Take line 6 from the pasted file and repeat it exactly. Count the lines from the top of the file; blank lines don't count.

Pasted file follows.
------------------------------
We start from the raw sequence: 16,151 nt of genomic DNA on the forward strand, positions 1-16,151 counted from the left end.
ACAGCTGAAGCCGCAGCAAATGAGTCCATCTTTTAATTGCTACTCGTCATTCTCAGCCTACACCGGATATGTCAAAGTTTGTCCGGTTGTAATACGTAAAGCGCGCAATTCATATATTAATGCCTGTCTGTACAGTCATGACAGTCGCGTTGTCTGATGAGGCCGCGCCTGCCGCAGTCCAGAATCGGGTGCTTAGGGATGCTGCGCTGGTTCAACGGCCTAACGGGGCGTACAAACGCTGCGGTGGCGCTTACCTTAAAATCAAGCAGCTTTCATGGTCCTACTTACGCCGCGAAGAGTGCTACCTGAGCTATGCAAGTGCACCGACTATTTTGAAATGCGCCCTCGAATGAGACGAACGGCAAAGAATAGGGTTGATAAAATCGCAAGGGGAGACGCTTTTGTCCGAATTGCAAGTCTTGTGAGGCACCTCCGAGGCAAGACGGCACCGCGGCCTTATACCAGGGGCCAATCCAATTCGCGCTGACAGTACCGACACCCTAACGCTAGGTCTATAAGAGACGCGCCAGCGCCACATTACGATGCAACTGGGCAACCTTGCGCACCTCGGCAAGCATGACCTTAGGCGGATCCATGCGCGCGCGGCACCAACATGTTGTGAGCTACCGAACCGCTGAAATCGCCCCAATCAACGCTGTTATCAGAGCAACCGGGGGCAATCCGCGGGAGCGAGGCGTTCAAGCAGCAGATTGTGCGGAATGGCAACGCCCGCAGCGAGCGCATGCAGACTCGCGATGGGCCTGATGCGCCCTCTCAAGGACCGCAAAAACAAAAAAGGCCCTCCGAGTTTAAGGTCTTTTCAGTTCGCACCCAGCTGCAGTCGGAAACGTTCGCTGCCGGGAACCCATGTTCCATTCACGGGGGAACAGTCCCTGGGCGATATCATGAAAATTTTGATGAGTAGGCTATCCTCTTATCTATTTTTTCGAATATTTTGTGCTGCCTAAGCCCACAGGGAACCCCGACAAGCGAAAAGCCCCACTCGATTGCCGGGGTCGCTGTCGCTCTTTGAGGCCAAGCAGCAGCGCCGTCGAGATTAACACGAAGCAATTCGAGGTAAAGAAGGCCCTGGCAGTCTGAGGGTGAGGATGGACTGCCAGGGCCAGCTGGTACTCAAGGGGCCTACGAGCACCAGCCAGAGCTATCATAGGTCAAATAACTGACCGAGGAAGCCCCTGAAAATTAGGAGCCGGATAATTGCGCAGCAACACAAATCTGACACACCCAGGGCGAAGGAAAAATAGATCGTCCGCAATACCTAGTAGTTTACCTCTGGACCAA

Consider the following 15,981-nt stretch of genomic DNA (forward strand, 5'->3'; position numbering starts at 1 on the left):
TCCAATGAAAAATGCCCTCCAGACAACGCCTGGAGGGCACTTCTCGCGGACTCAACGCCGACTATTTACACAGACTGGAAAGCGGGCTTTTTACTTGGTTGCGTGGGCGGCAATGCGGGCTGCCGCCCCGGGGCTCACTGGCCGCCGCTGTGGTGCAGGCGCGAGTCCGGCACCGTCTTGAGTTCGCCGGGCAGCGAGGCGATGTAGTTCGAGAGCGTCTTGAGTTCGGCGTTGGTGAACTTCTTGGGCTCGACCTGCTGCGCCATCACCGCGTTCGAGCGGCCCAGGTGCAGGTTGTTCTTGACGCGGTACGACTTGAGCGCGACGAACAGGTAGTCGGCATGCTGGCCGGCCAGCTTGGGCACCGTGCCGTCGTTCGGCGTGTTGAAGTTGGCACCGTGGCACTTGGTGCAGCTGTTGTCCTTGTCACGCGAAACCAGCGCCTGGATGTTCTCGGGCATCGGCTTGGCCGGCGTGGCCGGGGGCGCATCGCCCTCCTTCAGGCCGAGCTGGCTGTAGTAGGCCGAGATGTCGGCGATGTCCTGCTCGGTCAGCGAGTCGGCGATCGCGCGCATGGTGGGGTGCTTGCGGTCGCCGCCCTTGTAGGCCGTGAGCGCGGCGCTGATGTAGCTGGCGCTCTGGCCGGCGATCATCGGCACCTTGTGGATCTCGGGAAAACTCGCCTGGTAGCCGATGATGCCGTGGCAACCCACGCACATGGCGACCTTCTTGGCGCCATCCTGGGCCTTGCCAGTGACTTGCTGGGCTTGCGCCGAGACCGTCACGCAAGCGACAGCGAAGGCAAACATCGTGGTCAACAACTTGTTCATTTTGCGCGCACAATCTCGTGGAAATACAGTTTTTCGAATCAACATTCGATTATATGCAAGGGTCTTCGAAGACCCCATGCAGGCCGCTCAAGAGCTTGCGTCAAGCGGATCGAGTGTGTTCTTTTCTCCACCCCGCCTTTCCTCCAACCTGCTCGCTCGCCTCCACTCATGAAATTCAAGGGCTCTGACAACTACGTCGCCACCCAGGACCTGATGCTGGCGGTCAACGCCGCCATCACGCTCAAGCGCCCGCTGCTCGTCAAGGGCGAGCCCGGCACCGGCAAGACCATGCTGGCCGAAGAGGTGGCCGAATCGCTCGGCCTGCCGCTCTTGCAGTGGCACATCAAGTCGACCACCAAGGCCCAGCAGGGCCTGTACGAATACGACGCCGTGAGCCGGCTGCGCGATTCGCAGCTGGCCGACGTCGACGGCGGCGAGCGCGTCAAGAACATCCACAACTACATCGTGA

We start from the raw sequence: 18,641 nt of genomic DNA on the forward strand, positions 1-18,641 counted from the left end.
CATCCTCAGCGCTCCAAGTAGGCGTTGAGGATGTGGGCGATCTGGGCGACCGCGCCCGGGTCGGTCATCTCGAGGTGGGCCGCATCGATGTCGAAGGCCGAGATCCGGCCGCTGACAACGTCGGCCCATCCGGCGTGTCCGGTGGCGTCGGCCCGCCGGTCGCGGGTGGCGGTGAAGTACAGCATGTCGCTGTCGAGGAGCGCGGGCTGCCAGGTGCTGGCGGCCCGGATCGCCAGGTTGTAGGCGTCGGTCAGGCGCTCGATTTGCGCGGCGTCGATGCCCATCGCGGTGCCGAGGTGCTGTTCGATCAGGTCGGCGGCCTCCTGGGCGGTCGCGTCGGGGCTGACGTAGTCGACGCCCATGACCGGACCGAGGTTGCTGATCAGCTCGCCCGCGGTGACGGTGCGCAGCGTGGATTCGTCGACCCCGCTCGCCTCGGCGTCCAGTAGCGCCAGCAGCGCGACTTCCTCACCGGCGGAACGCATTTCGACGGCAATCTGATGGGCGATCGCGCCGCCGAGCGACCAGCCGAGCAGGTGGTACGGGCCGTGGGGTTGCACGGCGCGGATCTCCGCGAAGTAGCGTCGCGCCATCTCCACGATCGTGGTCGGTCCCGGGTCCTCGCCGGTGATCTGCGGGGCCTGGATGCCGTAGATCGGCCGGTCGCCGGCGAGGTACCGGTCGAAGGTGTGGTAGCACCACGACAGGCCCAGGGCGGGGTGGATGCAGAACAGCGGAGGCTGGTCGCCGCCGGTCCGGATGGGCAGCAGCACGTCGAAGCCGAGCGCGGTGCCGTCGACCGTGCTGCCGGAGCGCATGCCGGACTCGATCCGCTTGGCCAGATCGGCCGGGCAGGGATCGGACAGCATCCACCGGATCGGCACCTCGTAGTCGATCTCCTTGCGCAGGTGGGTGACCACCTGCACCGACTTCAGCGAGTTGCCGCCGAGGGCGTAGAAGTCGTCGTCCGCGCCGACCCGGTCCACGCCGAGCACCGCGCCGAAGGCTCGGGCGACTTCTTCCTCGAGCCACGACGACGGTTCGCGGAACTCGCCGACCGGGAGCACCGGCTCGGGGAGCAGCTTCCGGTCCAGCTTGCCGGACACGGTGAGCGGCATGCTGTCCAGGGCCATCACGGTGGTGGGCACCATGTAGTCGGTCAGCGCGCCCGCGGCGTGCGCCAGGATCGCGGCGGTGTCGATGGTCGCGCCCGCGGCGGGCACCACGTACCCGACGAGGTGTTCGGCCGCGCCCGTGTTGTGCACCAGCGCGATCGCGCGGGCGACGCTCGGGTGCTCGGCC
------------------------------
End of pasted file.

CATCCTCAGCGCTCCAAGTAGGCGTTGAGGATGTGGGCGATCTGGGCGACCGCGCCCGGGTCGGTCATCTCGAGGTGGGCCGCATCGATGTCGAAGGCCGAGATCCGGCCGCTGACAACGTCGGCCCATCCGGCGTGTCCGGTGGCGTCGGCCCGCCGGTCGCGGGTGGCGGTGAAGTACAGCATGTCGCTGTCGAGGAGCGCGGGCTGCCAGGTGCTGGCGGCCCGGATCGCCAGGTTGTAGGCGTCGGTCAGGCGCTCGATTTGCGCGGCGTCGATGCCCATCGCGGTGCCGAGGTGCTGTTCGATCAGGTCGGCGGCCTCCTGGGCGGTCGCGTCGGGGCTGACGTAGTCGACGCCCATGACCGGACCGAGGTTGCTGATCAGCTCGCCCGCGGTGACGGTGCGCAGCGTGGATTCGTCGACCCCGCTCGCCTCGGCGTCCAGTAGCGCCAGCAGCGCGACTTCCTCACCGGCGGAACGCATTTCGACGGCAATCTGATGGGCGATCGCGCCGCCGAGCGACCAGCCGAGCAGGTGGTACGGGCCGTGGGGTTGCACGGCGCGGATCTCCGCGAAGTAGCGTCGCGCCATCTCCACGATCGTGGTCGGTCCCGGGTCCTCGCCGGTGATCTGCGGGGCCTGGATGCCGTAGATCGGCCGGTCGCCGGCGAGGTACCGGTCGAAGGTGTGGTAGCACCACGACAGGCCCAGGGCGGGGTGGATGCAGAACAGCGGAGGCTGGTCGCCGCCGGTCCGGATGGGCAGCAGCACGTCGAAGCCGAGCGCGGTGCCGTCGACCGTGCTGCCGGAGCGCATGCCGGACTCGATCCGCTTGGCCAGATCGGCCGGGCAGGGATCGGACAGCATCCACCGGATCGGCACCTCGTAGTCGATCTCCTTGCGCAGGTGGGTGACCACCTGCACCGACTTCAGCGAGTTGCCGCCGAGGGCGTAGAAGTCGTCGTCCGCGCCGACCCGGTCCACGCCGAGCACCGCGCCGAAGGCTCGGGCGACTTCTTCCTCGAGCCACGACGACGGTTCGCGGAACTCGCCGACCGGGAGCACCGGCTCGGGGAGCAGCTTCCGGTCCAGCTTGCCGGACACGGTGAGCGGCATGCTGTCCAGGGCCATCACGGTGGTGGGCACCATGTAGTCGGTCAGCGCGCCCGCGGCGTGCGCCAGGATCGCGGCGGTGTCGATGGTCGCGCCCGCGGCGGGCACCACGTACCCGACGAGGTGTTCGGCCGCGCCCGTGTTGTGCACCAGCGCGATCGCGCGGGCGACGCTCGGGTGCTCGGCC